News and Views
An Adventure has its price.
The anxiety that prevailed about the alleged players sex scandal has ended. The teenaged heroes of the drama Shahid Afridi, Hasan Raza and Atiq uz Zaman have been fined Rs. 50,000 each and debarred from participation in the ICC Knock Out Tournament starting in Kenya in the first week of October. They have been punished for allowing "unauthorized persons" into their hotel rooms. To avoid undue publicity and possible distraction from the game, the offenders were allowed to accompany the team to Singapore. Coach Javed Miandad was asked to investigate and submit a report on the incident, who very rightly declined to do so on the plea that he was only responsible for "on the field conduct" of the players.
After the team's return from Singapore an inquiry was conducted by Manager Brig. Khawaja Nasir according to whose findings, the whole episode was grossly exaggerated. Finding no evidence except that some of the females followed the players and barged into their rooms, he recommended the case to be dismissed. The Chairman PCB Lt Gen Tauqir Zia who genuinely believes in the strict enforcement of discipline, however, considered the act to be a violation of the code of conduct and felt that the players should have acted with more responsibility and prevented the girls' entry into their rooms.
It is a queer case in which the boys were found not guilty but still punished severely. Either the findings were wrong or the punishment? In the legal terms the punishment was not commensurate with the findings of the inquiry but acceptable as a deterrent. There is a general feeling that the sudden flow of money and fame coupled with premature exposure to glamour were spoiling the youngsters especially those not well groomed at the time of entry in cricket. They are required to be strictly handled, their conduct and behavior closely watched and necessary guidance provided to them.
Establishment of Cricket Academies
Finding that the new crop of young cricketers was neither well educated nor properly groomed, the PCB has planned to establish cricket academies at Karachi, Lahore and other major cricket centers in the country. Cricket has spread such a craze among the people that a mushroom of youngsters are seen playing the game in streets, parks and other open spaces in the cities and barren fields in the rural areas. From amongst them some rise to the level of representative cricket eventually becoming stars. With no sense of discipline or good manners, these boys are not even aware of the dos and don'ts of life what to speak of the game. They are essentially required to be admitted and groomed in the academy before exposure to big cricket. Apart from technicalities of the game they need to be taught the essential ingredients of civilized behavior. It is also thought that the boys passing out from the cricket academies will be well polished, more confident and less prone to the acts of in-discipline.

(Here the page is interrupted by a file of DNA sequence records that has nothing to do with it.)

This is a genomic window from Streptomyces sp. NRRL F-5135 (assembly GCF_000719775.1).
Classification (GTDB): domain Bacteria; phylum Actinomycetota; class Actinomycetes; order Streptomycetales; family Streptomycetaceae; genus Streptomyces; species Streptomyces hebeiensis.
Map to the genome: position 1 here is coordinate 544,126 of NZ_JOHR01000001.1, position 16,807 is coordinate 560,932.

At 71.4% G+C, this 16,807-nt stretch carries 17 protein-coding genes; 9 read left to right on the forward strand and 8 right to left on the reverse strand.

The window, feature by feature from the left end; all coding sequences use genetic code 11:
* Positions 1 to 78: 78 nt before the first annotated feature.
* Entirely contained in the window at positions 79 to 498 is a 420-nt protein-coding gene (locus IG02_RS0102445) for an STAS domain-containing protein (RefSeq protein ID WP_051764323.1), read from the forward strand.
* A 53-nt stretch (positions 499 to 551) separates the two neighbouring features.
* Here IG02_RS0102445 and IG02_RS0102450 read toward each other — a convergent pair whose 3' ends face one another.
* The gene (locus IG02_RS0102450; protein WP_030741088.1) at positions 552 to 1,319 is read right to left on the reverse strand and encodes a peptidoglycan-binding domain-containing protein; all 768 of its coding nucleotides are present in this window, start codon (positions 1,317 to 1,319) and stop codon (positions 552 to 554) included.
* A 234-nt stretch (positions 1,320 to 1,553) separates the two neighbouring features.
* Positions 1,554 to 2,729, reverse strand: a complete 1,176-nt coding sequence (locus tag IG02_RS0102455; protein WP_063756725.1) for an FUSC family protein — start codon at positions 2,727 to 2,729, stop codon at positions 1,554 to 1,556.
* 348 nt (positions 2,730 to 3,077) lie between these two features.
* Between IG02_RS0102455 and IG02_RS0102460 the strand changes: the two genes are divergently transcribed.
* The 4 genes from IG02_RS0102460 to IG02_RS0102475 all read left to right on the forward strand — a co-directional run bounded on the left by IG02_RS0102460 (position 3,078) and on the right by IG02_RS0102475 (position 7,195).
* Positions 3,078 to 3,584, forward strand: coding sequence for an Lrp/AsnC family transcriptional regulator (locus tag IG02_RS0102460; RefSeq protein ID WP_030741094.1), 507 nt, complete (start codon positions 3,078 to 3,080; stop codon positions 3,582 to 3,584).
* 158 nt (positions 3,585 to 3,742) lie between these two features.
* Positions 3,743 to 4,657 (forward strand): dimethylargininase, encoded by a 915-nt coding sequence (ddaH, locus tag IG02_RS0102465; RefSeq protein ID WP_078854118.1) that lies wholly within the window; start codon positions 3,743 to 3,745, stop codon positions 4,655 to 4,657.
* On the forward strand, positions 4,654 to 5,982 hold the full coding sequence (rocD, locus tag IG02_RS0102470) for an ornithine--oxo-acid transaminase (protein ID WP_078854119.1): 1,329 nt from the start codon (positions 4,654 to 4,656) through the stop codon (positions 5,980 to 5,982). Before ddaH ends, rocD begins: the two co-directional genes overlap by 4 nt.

The Analyst of the PCB, former Test cricketer Col (Retd) Shuja ud Din Butt along with an engineer from NESPAK ( a leading construction company ) visited Australia recently to see the functioning of a cricket academy run by Rodney Marsh at Adelaide. A meeting is likely to be held soon, in which the two officials will give a presentation to the Chairman PCB on the subject after which the work on the establishment of cricket academies in Pakistan will commence.
PCB to honor Wasim Akram
The Pakistan Cricket Board is planning to hold a reception in the honor of former captain Wasim Akram for crossing the 400 wickets mark in test cricket, being the highest wicket taker in one day cricket and the meritorious service that he rendered to Pakistan's cricket. The function is likely to be held sometimes during the visit of England's team to enable the visitors to also grace the occasion. Chief Executive of Pakistan General Pervaiz Musharaf has been requested to be the chief guest. Honoring Wasim Akram, a player of outstanding merit who brought laurels to the country with his highly impressive performance, is a wonderful gesture on the part of the PCB. It will be appreciated if the practice continues and a grand function is held to honor all the distinguished players who retired from the game even without a souvenir from the Board.
Aamer Suhail aspires to stage a comeback.
Former captain and opening batsman Aamer Suhail who turned into a commentator when dropped from the national squad is said to have geared up his efforts to stage a comeback in the team. Opener Saeed Anwar's physical fitness problem and failure to perform well further aggravated by the inability of young openers to hold their ground has perhaps given Aamer the impetus to try his luck. Sources claim that former captain Ramiz Raja who is an important member of the PCB Advisory Council is taking keen interest and pleading Aamer'case for his inclusion in the Pakistan team. Aamer Suhail who has not been considered for the tour of Kenya has been an outstanding opener of his times. There will be no harm in giving him a chance to play against the visiting England team provided he is physically fit and in good trim for he game.